Savoie said that the University and IMAS are bound together in that they are both institutions supporting the need for an education based community. He said IMAS and UTPA have several cooperative partnerships including an ongoing relationship with the UTPA GEAR UP (Gaining Early Awareness and Readiness for Undergraduate Programs).
“We work hand in hand with the GEAR UP director Dr. Reyes and where there is a need we meet that need,” Savoie said.
|Lewis P. Savoie, executive director of the International Museum of Art and Science in McAllen, was welcomed at a recent IMAS board meeting held in the Student Union at The University of Texas-Pan American.|
“How much better can we prepare our kids than exposing them to IMAS and their mission, which is similar to ours – to provide exposure to and education about the arts and sciences,” Migoni said.
In addition to sponsoring two UTPA interns and hiring numerous UTPA students as part-time employees, Savoie said he is seeking additional collaborative projects with the UTPA faculty.
“We are going to start having two or three UTPA art classes per semester take part in exhibit planning and execution – the assembling and dismantling of an exhibit. Most of these students would never have that opportunity to be exposed to the inside or guts of a museum,” Savoie said.
He also hopes to involve UTPA faculty in helping to provide ongoing education courses and curriculum related to the IMAS planetarium to be completed in another year and a half.
Dr. John Edwards, vice president for Enrollment and Student Services at UTPA and an IMAS board member, said he was excited to see the positive changes and improvements made by Savoie at the museum.
“We share a vision that more Valley young people need to be encouraged toward higher education; the University and Museum are already ‘partnering’ on this shared vision through the IMAS-UTPA GEAR UP partnership and providing work-study and intern positions to the museum, where our students receive valuable training and experience,” Edwards said.
IMAS, formerly the McAllen International Museum, is the only accredited art and science museum serving the Lower Rio Grande Valley. Founded in 1969, it is accredited by the American Association of Museums and is an affiliate of the Smithsonian Institution of Washington, D.C. Serving approximately 40,000 children and 80,000 visitors annually, IMAS offers 12 to 18 art and science exhibits each year and has one of the nation’s largest collections of Latin American folk art and one of the only geological and paleontology collections in South Texas.
Heading IMAS for only the past eight months, Savoie was former executive director for the Historical Donaldsonville Museum/Ascension Heritage Association in Donaldson, Louisiana. He has undergraduate degrees in marketing from the University of Mississippi and in cultural resources from Southeastern Louisiana University as well as a master’s in cultural resource management and museology from SLU.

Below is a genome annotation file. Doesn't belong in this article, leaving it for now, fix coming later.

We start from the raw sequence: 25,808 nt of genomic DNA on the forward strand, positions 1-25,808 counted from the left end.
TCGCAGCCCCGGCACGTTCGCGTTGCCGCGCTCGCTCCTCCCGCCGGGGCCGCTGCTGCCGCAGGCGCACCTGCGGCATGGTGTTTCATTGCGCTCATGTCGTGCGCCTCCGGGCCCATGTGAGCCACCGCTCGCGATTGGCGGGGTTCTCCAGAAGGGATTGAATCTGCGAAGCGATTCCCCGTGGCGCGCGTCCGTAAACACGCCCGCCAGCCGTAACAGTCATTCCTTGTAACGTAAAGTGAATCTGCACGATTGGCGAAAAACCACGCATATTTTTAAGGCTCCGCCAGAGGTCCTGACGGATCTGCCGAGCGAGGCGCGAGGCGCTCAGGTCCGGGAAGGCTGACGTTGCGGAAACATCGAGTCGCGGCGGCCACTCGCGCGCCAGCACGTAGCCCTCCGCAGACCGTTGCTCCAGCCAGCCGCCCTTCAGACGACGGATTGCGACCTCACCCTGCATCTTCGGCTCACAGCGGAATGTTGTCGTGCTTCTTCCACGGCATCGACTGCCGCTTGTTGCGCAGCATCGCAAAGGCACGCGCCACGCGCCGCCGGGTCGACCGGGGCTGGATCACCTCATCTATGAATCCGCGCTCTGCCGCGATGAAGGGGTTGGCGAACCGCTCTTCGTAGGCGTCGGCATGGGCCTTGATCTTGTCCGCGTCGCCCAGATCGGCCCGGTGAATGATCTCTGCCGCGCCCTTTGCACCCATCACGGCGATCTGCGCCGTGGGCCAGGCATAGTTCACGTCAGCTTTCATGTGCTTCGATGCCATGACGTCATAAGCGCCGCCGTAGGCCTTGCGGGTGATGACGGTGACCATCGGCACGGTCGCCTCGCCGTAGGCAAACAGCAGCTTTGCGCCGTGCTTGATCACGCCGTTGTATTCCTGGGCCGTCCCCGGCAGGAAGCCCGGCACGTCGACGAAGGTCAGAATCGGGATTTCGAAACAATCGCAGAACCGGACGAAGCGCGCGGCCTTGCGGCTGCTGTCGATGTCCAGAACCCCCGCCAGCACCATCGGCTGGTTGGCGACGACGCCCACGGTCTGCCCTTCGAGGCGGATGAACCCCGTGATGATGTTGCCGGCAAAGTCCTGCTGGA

Savoie has a great love for learning. “My father said he’d pay for any schooling I took that included six credit hours or more, so I went to college for over 20 years and have numerous associate degrees as well,” Savoie explained. He also has graduate coursework in art history, archaeology, cultural anthropology, oral history, administration for non-profit organizations and historic preservation.
Savoie said that he has found the Rio Grande Valley community similar to the area he left in Louisiana, which included many Cajuns and los Isleños, Spanish descendants from the Canary Islands.
“They are passionate about celebrations, close to family, very emotional – they dance, they cry and are fun-loving – and have remained in a certain geographical area,” Savoie said.
However, whereas Louisiana had cut funding for the arts by 57 percent, he has found much greater financial support for the arts in Texas, especially for educational courses and programs provided to serve larger groups of people. Savoie said he has received overwhelming support from the community. The primary hurdle he has had is trying to accommodate the mass need of the community.
“You have to educate the two-year-old but also entertain the 40-year-old and older. To balance those things and create programs that both can enjoy has been a great challenge,” Savoie said.
Short term goals for IMAS include the mid-December opening of the Discovery Pavilion – a 6,000 square foot area featuring bilingual, state-of-the-art interactive art and science exhibits focusing on the themes of creativity, communications and community. UTPA was involved in the development of the Discovery Pavilion from academic department participation in the creation of its exhibits to more than 100 UTPA volunteers participating in the Community “Big Build” last year. Soon after the Pavilion opening, plans for the new planetarium will be announced.
Among Savoie’s long term goals for the museum are to continue to listen to the needs of the community and to insure that public transportation is made available to the Museum, so it can be accessible to all children wanting to attend.
“UTPA and IMAS share the goals of education and community service and we will continue to discuss other ways to amplify our combined efforts to encourage and serve our Valley young people,” Edwards said.